September 16 – Hyperion

Hyperion is an unusual moon of Saturn.  It was discovered on September 16th 1848 by three astronomers: William Lassell of Liverpool (on his own), and Americans William Cranch Bond and his son George Phillips Bond (together).  The Bonds spotted the moon first, but Lassell got published first, so all three are credited.  They are honored together in the form of the only named feature on Hyperion, a prominent ridge called the Bond-Lassell Dorsum.

Hyperion (image credit: NASA/JPL/Space Science Institute)

Hyperion (image credit: NASA/JPL/Space Science Institute)

It’s an odd place, Hyperion.  You can tell from the photograph that it isn’t a regular shape, suggesting it may be the remnant of a larger body destroyed by an impact at some point long ago, and appears to be a bit like a bath sponge (i.e. mostly holes) or the papery wasp’s nest I extracted from our bird box last autumn following a Summer spent creeping up to it with an insect spray and running away as fast as possible after giving them a quick blast in the entrance.  Latest calculations suggest that as much as 40% of the moon’s volume is empty space, and what solids there are may turn out on closer inspection to be mostly water ice, with a sprinkling of frozen methane and carbon dioxide, and only a small percentage of rock.  Hyperion is the second largest moon in the Solar System to have an irregular shape, and is the largest with a “chaotic” (wobbly) rotation.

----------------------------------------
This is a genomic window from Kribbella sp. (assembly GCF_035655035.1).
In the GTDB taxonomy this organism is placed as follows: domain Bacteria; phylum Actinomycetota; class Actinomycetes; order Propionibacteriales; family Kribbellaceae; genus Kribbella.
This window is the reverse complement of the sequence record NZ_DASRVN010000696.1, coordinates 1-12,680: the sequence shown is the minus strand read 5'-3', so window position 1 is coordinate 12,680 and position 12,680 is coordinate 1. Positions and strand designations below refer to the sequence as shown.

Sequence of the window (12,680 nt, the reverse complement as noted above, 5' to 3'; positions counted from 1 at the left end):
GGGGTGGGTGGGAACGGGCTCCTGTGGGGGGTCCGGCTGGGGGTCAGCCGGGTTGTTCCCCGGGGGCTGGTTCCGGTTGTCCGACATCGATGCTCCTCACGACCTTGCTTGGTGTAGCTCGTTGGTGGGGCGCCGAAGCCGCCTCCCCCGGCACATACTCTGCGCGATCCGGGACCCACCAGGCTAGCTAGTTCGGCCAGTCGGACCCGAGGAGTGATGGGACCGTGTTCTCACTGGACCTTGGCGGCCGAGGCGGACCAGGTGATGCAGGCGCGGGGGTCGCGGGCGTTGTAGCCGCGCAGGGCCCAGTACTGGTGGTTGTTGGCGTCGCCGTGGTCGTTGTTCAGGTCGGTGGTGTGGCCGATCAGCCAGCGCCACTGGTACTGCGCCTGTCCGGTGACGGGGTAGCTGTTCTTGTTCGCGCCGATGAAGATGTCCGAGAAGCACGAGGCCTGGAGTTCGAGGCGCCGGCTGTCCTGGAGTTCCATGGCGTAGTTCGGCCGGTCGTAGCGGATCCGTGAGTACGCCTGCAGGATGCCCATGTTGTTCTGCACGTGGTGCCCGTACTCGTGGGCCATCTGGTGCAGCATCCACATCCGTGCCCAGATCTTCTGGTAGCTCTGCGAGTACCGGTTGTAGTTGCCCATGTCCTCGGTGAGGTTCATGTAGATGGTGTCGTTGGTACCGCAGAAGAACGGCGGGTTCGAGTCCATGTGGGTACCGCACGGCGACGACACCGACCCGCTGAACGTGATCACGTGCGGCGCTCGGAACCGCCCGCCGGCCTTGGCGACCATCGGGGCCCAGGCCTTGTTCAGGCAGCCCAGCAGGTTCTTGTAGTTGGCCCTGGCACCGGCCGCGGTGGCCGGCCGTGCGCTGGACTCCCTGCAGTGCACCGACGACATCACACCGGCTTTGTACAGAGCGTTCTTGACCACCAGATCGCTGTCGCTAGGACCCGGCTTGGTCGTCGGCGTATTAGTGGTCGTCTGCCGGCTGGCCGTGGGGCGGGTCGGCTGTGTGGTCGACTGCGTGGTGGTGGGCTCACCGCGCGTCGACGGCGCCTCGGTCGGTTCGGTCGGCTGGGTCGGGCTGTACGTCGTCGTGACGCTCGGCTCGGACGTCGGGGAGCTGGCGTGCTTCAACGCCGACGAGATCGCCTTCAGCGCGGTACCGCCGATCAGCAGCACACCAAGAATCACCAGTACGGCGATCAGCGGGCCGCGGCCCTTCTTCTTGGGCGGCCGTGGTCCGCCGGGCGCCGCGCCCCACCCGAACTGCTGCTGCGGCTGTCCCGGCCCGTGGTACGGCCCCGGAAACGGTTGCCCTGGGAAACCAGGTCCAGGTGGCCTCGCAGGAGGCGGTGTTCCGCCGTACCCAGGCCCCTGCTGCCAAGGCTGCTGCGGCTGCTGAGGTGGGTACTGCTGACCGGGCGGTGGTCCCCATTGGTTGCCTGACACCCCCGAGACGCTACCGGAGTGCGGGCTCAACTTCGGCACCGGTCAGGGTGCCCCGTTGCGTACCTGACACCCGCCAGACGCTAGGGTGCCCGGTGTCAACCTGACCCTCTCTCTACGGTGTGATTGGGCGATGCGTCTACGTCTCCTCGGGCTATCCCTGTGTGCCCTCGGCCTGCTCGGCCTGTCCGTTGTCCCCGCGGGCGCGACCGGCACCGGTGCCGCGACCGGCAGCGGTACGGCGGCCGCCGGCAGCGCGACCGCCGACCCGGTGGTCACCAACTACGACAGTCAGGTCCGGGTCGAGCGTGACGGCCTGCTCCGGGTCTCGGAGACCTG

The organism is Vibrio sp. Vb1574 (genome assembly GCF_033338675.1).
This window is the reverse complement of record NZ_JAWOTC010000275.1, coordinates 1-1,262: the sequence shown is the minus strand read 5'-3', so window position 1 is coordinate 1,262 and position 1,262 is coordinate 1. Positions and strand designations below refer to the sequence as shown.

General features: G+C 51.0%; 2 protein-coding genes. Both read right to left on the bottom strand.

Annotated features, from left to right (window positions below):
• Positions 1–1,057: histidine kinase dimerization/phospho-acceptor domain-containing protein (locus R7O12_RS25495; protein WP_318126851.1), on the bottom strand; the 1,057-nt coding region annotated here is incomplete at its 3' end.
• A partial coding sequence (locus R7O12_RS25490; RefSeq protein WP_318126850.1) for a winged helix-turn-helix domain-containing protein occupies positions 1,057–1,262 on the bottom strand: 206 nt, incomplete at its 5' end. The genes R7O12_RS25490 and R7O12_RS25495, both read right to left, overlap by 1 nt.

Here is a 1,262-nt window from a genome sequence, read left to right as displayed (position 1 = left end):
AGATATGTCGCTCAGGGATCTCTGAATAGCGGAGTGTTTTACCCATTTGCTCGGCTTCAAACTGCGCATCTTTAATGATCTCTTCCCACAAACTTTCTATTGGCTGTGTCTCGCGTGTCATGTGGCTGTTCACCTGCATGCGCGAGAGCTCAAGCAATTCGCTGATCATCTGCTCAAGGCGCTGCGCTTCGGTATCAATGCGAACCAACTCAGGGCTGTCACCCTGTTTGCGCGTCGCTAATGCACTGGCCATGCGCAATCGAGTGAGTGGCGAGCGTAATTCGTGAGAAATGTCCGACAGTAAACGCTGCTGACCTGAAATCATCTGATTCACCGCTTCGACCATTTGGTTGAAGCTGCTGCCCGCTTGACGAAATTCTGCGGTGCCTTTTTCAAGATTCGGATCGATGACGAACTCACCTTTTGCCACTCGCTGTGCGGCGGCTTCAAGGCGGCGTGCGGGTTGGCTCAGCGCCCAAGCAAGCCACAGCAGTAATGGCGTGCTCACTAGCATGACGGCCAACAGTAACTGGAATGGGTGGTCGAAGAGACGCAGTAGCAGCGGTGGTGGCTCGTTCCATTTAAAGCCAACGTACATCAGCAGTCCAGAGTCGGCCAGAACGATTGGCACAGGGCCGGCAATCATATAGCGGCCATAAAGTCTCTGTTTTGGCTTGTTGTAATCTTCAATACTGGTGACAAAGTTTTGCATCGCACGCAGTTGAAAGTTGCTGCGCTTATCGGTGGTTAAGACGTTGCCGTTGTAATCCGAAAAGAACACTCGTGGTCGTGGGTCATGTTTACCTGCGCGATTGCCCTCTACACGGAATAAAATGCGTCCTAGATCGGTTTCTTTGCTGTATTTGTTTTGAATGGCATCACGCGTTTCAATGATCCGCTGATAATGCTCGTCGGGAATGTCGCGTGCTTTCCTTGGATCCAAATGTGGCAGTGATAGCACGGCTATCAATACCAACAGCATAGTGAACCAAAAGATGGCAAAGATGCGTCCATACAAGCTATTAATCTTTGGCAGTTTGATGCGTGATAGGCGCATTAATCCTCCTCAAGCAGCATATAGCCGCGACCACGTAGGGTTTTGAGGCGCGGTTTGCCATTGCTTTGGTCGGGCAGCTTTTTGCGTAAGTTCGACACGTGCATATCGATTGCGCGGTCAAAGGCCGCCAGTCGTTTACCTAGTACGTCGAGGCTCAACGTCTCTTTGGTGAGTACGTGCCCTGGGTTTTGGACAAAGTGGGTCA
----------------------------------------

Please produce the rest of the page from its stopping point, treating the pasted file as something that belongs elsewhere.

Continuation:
Hyperion was first visited by Voyager 2 in August 1981, where its odd shape and rotation were the subject of much head-scratching.  Voyager only got to within about 300,000 miles though, so it was left to the Cassini mission to reveal the full oddness of the moon’s surface when it got to a mere 628 miles (1010 km) in September 2005.  Cassini took today’s  first photograph.

In Greek mythology, Hyperion was a Titan.  There were twelve of them, children of Gaia and Uranus.  Hyperion married Theia, his sister (as usual) and had three children with her: Helios (the Sun), Selene (the Moon) and Eos (the Dawn).  So today’s second photograph (aren’t you lucky?) is the Horse of Selene from the east pediment of the Parthenon (now in the British Museum).  I first saw this sculpture when I was seventeen, on a sixth form trip to London.  If I’d paid more attention to my teacher, Mr Perry, at the time I could probably tell you all sorts about it, but alas.

The Horse of Selene.

The Horse of Selene.

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ALSO TODAY  . . . . 

C-type main belt asteroid 105 Artemis was discovered on September 16th 1868 by J C Watson, and named after the Greek goddess of the hunt.

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